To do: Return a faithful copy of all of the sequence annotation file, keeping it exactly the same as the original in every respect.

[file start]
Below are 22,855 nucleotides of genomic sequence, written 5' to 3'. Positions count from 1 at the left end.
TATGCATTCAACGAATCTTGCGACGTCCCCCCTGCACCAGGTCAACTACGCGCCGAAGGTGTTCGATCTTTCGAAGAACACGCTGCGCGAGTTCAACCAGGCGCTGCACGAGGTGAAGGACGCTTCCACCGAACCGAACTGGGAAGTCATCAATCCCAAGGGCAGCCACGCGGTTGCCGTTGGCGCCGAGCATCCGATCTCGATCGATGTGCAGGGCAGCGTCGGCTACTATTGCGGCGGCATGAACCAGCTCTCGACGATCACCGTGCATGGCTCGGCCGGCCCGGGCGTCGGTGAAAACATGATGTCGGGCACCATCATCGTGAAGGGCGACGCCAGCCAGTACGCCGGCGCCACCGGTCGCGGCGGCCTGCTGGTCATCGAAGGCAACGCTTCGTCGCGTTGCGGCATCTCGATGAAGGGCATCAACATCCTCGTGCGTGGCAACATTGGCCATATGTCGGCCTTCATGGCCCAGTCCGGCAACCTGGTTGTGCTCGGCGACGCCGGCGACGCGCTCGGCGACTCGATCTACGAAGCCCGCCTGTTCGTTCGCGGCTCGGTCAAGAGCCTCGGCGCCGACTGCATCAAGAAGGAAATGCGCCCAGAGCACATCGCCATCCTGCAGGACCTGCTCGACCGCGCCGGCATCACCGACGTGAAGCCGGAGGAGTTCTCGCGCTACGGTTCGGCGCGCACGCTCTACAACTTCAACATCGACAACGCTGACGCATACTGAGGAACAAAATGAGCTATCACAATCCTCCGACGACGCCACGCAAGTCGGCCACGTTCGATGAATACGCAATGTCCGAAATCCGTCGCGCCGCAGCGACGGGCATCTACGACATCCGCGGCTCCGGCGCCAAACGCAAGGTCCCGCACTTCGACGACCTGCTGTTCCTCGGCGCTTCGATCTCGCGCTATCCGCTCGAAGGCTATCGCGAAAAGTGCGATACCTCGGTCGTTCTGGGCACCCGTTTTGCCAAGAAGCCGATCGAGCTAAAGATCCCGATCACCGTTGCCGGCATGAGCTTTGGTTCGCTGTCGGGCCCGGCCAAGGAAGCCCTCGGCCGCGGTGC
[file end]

Below are 22,855 nucleotides of genomic sequence, written 5' to 3'. Positions count from 1 at the left end.
TATGCATTCAACGAATCTTGCGACGTCCCCCCTGCACCAGGTCAACTACGCGCCGAAGGTGTTCGATCTTTCGAAGAACACGCTGCGCGAGTTCAACCAGGCGCTGCACGAGGTGAAGGACGCTTCCACCGAACCGAACTGGGAAGTCATCAATCCCAAGGGCAGCCACGCGGTTGCCGTTGGCGCCGAGCATCCGATCTCGATCGATGTGCAGGGCAGCGTCGGCTACTATTGCGGCGGCATGAACCAGCTCTCGACGATCACCGTGCATGGCTCGGCCGGCCCGGGCGTCGGTGAAAACATGATGTCGGGCACCATCATCGTGAAGGGCGACGCCAGCCAGTACGCCGGCGCCACCGGTCGCGGCGGCCTGCTGGTCATCGAAGGCAACGCTTCGTCGCGTTGCGGCATCTCGATGAAGGGCATCAACATCCTCGTGCGTGGCAACATTGGCCATATGTCGGCCTTCATGGCCCAGTCCGGCAACCTGGTTGTGCTCGGCGACGCCGGCGACGCGCTCGGCGACTCGATCTACGAAGCCCGCCTGTTCGTTCGCGGCTCGGTCAAGAGCCTCGGCGCCGACTGCATCAAGAAGGAAATGCGCCCAGAGCACATCGCCATCCTGCAGGACCTGCTCGACCGCGCCGGCATCACCGACGTGAAGCCGGAGGAGTTCTCGCGCTACGGTTCGGCGCGCACGCTCTACAACTTCAACATCGACAACGCTGACGCATACTGAGGAACAAAATGAGCTATCACAATCCTCCGACGACGCCACGCAAGTCGGCCACGTTCGATGAATACGCAATGTCCGAAATCCGTCGCGCCGCAGCGACGGGCATCTACGACATCCGCGGCTCCGGCGCCAAACGCAAGGTCCCGCACTTCGACGACCTGCTGTTCCTCGGCGCTTCGATCTCGCGCTATCCGCTCGAAGGCTATCGCGAAAAGTGCGATACCTCGGTCGTTCTGGGCACCCGTTTTGCCAAGAAGCCGATCGAGCTAAAGATCCCGATCACCGTTGCCGGCATGAGCTTTGGTTCGCTGTCGGGCCCGGCCAAGGAAGCCCTCGGCCGCGGTGC